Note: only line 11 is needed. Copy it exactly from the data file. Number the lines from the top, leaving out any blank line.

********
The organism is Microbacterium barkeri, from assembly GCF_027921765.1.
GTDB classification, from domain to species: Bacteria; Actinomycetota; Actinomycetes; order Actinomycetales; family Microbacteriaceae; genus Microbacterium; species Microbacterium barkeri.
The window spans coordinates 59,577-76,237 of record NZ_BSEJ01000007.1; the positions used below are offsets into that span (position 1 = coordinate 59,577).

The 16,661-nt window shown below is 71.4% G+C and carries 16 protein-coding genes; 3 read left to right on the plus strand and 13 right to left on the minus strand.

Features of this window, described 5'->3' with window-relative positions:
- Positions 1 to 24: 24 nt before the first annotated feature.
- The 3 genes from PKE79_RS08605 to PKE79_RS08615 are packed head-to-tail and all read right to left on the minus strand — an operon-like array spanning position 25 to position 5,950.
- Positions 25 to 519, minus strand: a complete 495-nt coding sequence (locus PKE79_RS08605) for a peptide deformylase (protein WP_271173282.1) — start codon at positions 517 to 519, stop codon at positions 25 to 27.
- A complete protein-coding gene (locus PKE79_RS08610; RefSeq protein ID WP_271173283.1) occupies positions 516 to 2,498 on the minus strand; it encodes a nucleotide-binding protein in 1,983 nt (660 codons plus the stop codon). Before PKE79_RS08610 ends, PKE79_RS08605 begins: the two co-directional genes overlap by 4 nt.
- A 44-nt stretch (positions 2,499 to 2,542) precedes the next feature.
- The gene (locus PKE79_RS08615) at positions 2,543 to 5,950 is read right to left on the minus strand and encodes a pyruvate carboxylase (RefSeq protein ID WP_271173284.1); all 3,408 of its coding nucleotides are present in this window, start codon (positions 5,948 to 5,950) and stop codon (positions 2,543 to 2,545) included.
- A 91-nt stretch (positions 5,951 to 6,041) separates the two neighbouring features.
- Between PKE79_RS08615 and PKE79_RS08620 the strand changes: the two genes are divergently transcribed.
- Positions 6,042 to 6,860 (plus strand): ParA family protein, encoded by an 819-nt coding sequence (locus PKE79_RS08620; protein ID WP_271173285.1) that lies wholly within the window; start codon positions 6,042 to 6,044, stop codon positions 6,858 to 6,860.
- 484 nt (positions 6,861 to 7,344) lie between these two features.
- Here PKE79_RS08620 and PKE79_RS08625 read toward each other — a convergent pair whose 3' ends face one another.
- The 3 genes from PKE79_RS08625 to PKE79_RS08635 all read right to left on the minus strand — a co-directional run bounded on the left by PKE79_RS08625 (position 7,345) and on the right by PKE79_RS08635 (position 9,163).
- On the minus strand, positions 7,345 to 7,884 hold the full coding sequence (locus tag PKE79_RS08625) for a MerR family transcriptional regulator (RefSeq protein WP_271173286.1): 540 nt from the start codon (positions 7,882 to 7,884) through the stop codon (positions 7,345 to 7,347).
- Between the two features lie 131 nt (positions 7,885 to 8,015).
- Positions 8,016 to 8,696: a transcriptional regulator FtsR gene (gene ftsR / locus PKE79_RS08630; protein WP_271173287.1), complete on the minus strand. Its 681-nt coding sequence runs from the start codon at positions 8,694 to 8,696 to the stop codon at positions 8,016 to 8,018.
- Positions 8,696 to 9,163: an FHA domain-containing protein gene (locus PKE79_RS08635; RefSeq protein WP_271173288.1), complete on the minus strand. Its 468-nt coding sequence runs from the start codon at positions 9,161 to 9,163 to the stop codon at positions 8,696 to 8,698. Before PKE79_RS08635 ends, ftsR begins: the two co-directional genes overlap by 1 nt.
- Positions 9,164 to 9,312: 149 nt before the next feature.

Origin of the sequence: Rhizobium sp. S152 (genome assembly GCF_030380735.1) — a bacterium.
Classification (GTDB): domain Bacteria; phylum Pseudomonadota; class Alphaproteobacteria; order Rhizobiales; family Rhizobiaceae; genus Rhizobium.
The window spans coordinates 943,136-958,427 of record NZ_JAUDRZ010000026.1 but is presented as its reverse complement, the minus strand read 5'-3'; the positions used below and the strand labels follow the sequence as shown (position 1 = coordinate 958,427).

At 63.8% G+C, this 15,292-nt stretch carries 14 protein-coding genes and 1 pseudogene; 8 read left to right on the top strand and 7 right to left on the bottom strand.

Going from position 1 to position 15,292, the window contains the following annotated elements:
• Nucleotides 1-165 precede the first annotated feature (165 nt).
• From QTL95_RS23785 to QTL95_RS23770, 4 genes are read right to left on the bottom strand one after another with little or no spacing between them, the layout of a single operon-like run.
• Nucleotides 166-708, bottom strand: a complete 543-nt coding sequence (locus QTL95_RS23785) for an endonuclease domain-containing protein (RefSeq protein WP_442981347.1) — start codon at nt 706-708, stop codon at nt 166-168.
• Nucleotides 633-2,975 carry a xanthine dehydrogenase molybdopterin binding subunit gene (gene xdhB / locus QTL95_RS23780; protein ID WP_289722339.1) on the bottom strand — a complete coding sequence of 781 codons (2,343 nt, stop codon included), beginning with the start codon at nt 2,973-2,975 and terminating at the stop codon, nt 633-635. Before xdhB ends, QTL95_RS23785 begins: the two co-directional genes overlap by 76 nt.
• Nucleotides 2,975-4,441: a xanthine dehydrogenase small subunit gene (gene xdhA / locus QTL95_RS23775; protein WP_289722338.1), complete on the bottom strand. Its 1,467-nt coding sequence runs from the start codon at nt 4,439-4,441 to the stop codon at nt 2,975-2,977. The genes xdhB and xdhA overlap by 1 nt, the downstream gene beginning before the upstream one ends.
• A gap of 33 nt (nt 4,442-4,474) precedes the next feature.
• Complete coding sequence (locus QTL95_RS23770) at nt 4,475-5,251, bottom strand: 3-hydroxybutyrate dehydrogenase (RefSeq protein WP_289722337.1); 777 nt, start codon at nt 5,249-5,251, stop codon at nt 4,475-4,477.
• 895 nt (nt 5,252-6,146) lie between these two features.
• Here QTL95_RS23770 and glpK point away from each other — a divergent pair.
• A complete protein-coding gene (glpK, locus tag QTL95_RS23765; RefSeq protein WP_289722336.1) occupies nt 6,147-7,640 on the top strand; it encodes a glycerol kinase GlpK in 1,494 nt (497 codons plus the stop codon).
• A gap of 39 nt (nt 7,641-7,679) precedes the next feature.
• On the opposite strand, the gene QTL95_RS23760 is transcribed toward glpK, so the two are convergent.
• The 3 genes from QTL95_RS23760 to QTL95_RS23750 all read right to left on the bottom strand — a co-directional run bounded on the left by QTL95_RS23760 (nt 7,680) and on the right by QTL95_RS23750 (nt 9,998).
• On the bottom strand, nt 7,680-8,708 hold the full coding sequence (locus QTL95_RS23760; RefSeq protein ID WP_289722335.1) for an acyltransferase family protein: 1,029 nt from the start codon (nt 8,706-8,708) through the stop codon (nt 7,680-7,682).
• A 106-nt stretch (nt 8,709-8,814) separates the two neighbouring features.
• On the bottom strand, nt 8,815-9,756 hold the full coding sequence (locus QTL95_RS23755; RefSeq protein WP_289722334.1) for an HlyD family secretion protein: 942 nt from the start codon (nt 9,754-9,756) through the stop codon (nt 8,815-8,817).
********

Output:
- The gene (locus PKE79_RS08615) at positions 2,543 to 5,950 is read right to left on the minus strand and encodes a pyruvate carboxylase (RefSeq protein ID WP_271173284.1); all 3,408 of its coding nucleotides are present in this window, start codon (positions 5,948 to 5,950) and stop codon (positions 2,543 to 2,545) included.